In real-world driving, both the Model S and the Mercedes provide "supreme safety" thanks to their hefty mass, passenger-protecting crumple zones and other features, said Jeff Bartlett, a Consumer Reports automotive editor.
"Dramatic accidents that might set them apart would be so rare," Bartlett said.
But crash-test comparisons simply aren't available for most luxury cars.
Such cars aren't often rated because crash testing is hugely expensive, and even more so when luxury cars are involved.
NHTSA tests only about 85% of new models. And that's up from about 65% just a few years ago.
The agency prioritizes vehicles that sell in great numbers, such as the Toyota Camry or the Ford F-150 truck, along with new or overhauled models and those with new safety equipment.
"This allows us to provide star rating results that best represent what is actually being purchased in the marketplace," NHTSA said in a statement.
Tesla will sell just 20,000 of the 15.5 million vehicles Americans will purchase this year, for prices that can run upward of $100,000. But the Model S got crash-tested because of the new-technology factor — the all-electric drivetrain — the agency said.
Tesla's direct rivals, including the Audi A8, the BMW 7-Series, and the Mercedes S-class, did not meet the agency's selection criteria for crash testing.
A manufacturer can pay to have a vehicle tested. But why spend that money if you are only going to sell 10,000 cars and the model is already loaded with safety technology far exceeding government standards, Audi spokesman Brad Stertz asked.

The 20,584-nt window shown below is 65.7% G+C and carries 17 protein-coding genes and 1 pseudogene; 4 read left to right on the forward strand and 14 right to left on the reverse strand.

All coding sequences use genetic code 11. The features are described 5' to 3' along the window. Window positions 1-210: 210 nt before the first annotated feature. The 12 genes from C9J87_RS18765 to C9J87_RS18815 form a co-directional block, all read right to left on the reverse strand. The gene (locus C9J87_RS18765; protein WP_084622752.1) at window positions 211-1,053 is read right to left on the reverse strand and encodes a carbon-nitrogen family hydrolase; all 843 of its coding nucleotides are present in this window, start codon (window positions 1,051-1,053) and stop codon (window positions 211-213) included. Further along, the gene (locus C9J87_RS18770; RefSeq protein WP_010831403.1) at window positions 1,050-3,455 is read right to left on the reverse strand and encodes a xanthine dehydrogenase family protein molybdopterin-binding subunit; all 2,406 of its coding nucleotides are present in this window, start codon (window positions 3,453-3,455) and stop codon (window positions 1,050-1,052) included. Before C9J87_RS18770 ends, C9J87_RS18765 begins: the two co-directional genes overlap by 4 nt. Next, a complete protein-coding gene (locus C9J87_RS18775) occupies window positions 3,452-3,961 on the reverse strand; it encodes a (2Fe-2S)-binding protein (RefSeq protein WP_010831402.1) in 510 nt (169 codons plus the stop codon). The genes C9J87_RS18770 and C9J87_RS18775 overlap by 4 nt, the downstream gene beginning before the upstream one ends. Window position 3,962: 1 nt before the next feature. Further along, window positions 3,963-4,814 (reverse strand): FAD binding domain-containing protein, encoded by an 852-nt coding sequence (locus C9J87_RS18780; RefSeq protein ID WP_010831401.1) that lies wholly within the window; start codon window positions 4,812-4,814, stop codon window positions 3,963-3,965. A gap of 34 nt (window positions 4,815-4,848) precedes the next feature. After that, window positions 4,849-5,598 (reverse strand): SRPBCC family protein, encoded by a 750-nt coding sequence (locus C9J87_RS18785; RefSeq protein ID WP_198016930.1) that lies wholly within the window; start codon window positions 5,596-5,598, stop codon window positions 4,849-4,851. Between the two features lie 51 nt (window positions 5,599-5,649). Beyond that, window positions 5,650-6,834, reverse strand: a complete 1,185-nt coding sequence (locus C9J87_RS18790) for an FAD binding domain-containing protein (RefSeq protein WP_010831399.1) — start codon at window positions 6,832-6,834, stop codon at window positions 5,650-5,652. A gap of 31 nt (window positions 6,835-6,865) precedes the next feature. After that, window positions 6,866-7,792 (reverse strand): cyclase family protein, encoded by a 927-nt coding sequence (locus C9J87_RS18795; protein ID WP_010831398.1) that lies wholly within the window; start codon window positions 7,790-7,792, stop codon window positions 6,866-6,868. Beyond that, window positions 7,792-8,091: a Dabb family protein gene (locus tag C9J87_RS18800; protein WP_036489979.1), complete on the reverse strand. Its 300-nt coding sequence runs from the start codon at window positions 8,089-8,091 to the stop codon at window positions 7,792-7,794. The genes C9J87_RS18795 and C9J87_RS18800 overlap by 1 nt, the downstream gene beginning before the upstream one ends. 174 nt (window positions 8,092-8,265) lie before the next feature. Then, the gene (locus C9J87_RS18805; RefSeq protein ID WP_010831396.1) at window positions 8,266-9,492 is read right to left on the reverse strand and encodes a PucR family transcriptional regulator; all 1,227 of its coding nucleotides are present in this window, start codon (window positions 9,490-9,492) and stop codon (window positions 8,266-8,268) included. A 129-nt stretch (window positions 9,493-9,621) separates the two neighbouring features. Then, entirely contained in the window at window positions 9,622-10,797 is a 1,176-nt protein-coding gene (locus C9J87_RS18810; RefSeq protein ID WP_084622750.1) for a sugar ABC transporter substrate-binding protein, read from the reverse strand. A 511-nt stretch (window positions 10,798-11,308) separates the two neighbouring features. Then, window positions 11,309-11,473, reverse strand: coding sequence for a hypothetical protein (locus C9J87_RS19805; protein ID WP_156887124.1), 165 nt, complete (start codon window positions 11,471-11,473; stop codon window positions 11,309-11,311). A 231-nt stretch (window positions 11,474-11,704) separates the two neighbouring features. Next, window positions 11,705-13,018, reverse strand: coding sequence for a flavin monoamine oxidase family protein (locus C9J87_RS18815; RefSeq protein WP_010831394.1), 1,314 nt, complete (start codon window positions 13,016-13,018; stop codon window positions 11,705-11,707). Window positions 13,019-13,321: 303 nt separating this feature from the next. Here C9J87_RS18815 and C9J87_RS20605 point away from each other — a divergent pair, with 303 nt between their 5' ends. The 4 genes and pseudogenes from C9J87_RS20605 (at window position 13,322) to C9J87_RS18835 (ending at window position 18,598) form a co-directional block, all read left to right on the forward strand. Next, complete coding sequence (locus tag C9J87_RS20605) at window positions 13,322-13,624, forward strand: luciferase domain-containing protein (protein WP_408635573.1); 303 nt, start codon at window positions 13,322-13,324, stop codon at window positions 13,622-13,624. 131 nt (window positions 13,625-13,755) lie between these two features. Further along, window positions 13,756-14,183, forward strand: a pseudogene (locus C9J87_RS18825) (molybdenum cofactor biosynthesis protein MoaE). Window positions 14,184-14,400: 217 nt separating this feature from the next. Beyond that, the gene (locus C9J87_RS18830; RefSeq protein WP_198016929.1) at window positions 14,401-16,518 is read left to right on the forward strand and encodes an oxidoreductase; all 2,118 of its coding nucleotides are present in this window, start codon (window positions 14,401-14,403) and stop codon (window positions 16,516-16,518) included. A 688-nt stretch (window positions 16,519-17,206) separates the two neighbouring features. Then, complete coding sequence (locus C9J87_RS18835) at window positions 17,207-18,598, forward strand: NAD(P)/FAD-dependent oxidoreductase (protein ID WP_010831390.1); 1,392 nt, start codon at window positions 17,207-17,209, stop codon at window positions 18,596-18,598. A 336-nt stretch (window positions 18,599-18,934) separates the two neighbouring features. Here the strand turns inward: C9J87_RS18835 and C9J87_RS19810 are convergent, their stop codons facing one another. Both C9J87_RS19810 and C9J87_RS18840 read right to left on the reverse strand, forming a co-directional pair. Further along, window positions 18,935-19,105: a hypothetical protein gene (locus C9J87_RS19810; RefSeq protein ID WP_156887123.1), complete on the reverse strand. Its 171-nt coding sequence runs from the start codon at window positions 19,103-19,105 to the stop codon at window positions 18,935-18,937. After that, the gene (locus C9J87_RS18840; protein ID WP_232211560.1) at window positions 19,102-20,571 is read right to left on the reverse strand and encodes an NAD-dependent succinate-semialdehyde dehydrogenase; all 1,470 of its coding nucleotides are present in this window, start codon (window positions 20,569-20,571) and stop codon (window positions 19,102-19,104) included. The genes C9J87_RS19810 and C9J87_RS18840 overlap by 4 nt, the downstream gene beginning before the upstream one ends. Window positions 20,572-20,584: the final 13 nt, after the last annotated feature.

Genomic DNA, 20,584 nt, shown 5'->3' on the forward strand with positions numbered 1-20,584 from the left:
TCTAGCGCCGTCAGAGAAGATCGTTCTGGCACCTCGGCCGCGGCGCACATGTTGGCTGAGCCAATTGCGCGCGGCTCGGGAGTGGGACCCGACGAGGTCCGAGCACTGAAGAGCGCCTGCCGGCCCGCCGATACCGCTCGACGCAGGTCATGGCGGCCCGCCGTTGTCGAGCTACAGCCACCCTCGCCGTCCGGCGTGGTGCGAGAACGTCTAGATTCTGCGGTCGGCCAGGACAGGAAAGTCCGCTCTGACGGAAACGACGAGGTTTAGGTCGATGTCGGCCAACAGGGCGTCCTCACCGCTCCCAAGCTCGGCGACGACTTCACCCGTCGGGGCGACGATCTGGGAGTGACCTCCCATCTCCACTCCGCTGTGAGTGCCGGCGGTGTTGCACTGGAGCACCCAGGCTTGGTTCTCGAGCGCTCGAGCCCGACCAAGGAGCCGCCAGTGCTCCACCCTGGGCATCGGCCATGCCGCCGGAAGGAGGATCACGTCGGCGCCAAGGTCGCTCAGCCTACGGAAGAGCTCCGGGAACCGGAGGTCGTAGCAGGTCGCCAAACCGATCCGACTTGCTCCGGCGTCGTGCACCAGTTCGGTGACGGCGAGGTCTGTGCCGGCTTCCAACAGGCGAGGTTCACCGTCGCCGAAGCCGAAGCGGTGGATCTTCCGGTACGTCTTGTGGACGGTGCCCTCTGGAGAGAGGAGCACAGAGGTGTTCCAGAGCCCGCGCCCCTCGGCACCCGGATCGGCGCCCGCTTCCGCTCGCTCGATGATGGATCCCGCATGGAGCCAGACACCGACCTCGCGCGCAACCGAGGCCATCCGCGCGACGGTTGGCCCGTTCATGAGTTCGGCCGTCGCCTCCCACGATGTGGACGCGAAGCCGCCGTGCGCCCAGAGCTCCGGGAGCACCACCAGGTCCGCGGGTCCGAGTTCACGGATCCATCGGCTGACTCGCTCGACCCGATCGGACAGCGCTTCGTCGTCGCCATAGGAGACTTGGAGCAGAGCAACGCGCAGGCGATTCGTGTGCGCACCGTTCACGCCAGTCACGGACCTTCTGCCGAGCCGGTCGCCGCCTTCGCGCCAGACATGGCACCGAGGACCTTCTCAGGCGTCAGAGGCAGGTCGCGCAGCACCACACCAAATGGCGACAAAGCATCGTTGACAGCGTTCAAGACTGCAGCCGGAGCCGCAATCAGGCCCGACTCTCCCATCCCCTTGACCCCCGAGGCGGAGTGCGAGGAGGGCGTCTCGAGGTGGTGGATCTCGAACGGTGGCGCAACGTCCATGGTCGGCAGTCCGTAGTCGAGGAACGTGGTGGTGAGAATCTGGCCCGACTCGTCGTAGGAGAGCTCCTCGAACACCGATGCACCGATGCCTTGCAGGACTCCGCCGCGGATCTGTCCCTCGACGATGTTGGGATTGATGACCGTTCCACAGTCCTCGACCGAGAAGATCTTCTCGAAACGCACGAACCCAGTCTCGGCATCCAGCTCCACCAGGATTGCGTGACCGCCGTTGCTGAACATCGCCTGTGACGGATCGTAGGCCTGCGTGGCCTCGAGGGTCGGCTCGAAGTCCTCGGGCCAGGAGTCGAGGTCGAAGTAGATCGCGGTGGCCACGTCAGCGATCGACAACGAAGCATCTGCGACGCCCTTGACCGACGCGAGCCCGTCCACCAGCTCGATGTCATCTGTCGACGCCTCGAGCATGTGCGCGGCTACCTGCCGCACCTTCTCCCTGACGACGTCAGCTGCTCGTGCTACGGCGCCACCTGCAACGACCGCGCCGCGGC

IIHS spent almost $3 million purposely destroying cars last year. That dollar amount would go up fast if you added a dozen six-figure luxury cars to the mix.
And that's just for the cars — not the sophisticated crash dummies, which can run tens of thousand of dollars. Luckily, the dummies are mostly recyclable.
"Unless the vehicle does particularly poorly, we can replace parts — feet, legs and heads," IIHS spokesman Russ Rader said.
For Tesla, the crash tests offered a marketing opportunity, said Bartlett of Consumer Reports.
Fuel economy and safety are two of the biggest concerns of car shoppers, according to the magazine's research.
"Tesla clearly has a perception as a green, energy-efficient car company," Bartlett said. "Now they are clearly trying to associate safety with the brand."
Nonetheless, Tesla may have stretched the facts, raising eyebrows at NHTSA. Tesla claimed it had achieved the equivalent of a rating of 5.4 stars on a five-star scale, better than any other car. Tesla created the "safest" ranking for the Model S using NHTSA crash-test data that the agency doesn't release to the public or use to rank cars.
That's not kosher. The agency says on its website that automakers should not use "potentially misleading words such as 'perfect,' 'safest,' 'flawless' or 'best in class' to describe the star rating received by the vehicle."
NHTSA isn't turning this into a public fight, but agency officials reminded Tesla privately of the strict guidelines for how the safety ratings are used in marketing, according to two people familiar with discussions but not authorized to speak for the agency.
"We stand by what we wrote in the press release," Tesla said in a statement, based on "public numeric results that feed into the star ratings."